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Deligiorgi, Katerina, , . Hegel’s Moral Philosophy
2017, In Dean Moyar (ed.), Oxford Handbook to Hegel’s Philosophy. Oxford University Press
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Abstract: Hegel’s criticism of morality, or Moralität, has had a decisive influence in the reception of his thought. By general acknowledgment, while his writings support a broadly neo-Aristotelian ethics of self-actualization, his views on moral philosophy are exhausted by his criticisms of Kant, whom he treats as paradigmatic exponent of the standpoint of morality. The aim of this chapter is to correct this received view and show that Hegel offers a positive conception of moral willing. The main argument is presented in two parts: (a) an interpretation of the ‘Morality’ section of the Philosophy of Right that shows Hegel defending a guise of the good version of willing; and (b) an examination of problems raised by this view of willing, some of which are anticipated by Hegel in in his treatment of the ‘Idea of the Good’ in the Logic, and of the interpretative options available to deal with these problems.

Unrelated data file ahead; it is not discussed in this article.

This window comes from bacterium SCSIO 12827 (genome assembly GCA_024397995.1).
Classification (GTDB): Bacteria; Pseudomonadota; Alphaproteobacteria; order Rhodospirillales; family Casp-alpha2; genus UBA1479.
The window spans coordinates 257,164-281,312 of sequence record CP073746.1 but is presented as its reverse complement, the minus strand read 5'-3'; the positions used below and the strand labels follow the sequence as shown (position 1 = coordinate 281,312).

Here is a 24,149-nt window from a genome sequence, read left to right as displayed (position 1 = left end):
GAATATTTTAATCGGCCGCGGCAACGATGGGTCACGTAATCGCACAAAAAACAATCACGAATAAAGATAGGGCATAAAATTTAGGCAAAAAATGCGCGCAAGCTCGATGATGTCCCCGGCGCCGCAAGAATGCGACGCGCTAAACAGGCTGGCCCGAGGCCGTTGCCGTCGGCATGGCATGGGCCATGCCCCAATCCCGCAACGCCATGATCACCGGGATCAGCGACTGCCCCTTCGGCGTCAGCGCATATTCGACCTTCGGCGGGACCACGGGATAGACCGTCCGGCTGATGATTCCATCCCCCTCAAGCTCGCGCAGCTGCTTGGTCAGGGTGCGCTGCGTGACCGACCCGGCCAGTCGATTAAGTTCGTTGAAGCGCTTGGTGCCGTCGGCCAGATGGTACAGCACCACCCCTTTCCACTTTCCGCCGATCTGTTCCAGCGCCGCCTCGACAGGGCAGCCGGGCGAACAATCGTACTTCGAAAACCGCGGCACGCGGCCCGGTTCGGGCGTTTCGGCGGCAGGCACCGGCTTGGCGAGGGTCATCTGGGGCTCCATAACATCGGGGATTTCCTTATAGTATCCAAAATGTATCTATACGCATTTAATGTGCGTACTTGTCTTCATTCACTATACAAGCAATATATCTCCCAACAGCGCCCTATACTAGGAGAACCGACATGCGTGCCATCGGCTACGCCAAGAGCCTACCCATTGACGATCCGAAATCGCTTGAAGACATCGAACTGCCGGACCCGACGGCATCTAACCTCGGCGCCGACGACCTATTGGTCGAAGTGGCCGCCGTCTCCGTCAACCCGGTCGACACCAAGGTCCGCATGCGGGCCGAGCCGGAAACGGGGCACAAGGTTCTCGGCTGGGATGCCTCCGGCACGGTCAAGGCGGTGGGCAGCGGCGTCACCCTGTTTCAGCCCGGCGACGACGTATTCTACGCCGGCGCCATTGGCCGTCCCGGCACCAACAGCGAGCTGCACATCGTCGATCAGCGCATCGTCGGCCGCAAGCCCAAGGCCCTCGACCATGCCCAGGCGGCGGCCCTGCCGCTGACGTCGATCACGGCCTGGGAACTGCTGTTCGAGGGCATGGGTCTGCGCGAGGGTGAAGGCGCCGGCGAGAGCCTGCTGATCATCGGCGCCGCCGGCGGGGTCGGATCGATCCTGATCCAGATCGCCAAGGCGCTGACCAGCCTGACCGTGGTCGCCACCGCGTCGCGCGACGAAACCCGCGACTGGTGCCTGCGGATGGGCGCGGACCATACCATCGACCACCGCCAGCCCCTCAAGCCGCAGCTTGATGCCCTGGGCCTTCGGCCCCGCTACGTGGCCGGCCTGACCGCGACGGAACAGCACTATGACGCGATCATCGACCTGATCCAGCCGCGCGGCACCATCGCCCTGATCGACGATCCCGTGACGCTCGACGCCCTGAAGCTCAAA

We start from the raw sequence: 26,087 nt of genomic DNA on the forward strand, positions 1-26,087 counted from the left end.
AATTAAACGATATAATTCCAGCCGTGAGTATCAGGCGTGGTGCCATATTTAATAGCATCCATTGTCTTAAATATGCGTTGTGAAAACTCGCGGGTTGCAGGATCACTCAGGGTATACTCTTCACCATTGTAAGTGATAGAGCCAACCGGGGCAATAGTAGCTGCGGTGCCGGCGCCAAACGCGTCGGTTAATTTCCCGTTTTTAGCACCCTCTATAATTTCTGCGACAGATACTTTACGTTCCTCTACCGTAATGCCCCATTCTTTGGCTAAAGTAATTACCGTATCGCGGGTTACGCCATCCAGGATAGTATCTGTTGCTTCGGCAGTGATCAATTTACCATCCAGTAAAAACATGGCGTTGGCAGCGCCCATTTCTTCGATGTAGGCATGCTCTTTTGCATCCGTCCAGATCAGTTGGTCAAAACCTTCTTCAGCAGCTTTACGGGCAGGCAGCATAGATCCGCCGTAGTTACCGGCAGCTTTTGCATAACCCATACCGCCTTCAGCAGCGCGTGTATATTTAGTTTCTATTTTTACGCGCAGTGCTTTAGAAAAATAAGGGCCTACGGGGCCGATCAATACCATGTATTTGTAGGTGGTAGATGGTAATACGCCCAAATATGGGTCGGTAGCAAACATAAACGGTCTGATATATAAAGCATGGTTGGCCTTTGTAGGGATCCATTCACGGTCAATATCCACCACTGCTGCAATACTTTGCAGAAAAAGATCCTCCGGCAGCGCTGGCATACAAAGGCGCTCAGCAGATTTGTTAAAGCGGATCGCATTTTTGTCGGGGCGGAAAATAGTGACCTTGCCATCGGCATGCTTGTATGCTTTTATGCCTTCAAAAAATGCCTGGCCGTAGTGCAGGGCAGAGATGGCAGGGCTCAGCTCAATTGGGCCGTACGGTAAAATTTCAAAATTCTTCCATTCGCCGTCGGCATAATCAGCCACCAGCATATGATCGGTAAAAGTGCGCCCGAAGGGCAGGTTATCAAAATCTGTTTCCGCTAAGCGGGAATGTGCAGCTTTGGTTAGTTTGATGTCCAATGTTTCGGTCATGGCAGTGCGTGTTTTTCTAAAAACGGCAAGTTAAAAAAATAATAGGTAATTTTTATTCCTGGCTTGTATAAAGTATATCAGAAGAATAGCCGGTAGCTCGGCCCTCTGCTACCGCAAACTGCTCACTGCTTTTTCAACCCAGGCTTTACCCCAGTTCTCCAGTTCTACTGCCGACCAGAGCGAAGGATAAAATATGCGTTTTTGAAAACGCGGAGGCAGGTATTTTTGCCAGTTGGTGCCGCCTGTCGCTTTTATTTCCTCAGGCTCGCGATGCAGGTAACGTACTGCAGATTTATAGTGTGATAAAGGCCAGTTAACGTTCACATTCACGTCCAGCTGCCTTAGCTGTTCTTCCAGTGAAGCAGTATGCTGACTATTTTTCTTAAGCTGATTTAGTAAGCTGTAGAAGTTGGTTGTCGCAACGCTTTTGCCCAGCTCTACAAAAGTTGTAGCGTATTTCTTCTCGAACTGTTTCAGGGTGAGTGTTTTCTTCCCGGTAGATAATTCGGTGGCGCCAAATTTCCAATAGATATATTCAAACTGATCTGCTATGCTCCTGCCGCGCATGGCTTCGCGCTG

Comment: A useful account of Hegel’s position in moral philosophy focusing on his relation to Kant. Could be used on an ethics course when covering Hegel, either as supplementary to a reading from Hegel or as primary reading introducing a further reading by Hegel the following week.

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Gatens, Moira, , . The Art and Philosophy of George Eliot
2009, Philosophy and Literature 33(1): 73-90.